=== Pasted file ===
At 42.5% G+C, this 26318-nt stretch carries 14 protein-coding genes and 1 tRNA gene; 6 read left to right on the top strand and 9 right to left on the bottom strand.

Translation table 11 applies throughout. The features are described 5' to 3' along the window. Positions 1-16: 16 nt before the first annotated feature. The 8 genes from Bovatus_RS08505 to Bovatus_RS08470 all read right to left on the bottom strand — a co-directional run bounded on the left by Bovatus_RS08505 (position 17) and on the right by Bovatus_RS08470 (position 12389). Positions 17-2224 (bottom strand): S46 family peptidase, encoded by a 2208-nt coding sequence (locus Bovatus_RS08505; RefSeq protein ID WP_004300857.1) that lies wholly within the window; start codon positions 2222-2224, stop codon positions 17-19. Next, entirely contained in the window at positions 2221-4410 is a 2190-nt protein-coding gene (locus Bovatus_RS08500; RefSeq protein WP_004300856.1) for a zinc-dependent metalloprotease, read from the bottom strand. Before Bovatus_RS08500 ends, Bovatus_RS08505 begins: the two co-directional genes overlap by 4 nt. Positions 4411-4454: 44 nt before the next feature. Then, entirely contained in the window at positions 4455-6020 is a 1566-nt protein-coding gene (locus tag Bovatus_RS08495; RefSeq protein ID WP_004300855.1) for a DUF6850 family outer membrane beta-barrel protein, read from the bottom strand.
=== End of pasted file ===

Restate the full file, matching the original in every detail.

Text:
At 42.5% G+C, this 26318-nt stretch carries 14 protein-coding genes and 1 tRNA gene; 6 read left to right on the top strand and 9 right to left on the bottom strand.

Translation table 11 applies throughout. The features are described 5' to 3' along the window. Positions 1-16: 16 nt before the first annotated feature. The 8 genes from Bovatus_RS08505 to Bovatus_RS08470 all read right to left on the bottom strand — a co-directional run bounded on the left by Bovatus_RS08505 (position 17) and on the right by Bovatus_RS08470 (position 12389). Positions 17-2224 (bottom strand): S46 family peptidase, encoded by a 2208-nt coding sequence (locus Bovatus_RS08505; RefSeq protein ID WP_004300857.1) that lies wholly within the window; start codon positions 2222-2224, stop codon positions 17-19. Next, entirely contained in the window at positions 2221-4410 is a 2190-nt protein-coding gene (locus Bovatus_RS08500; RefSeq protein WP_004300856.1) for a zinc-dependent metalloprotease, read from the bottom strand. Before Bovatus_RS08500 ends, Bovatus_RS08505 begins: the two co-directional genes overlap by 4 nt. Positions 4411-4454: 44 nt before the next feature. Then, entirely contained in the window at positions 4455-6020 is a 1566-nt protein-coding gene (locus tag Bovatus_RS08495; RefSeq protein ID WP_004300855.1) for a DUF6850 family outer membrane beta-barrel protein, read from the bottom strand.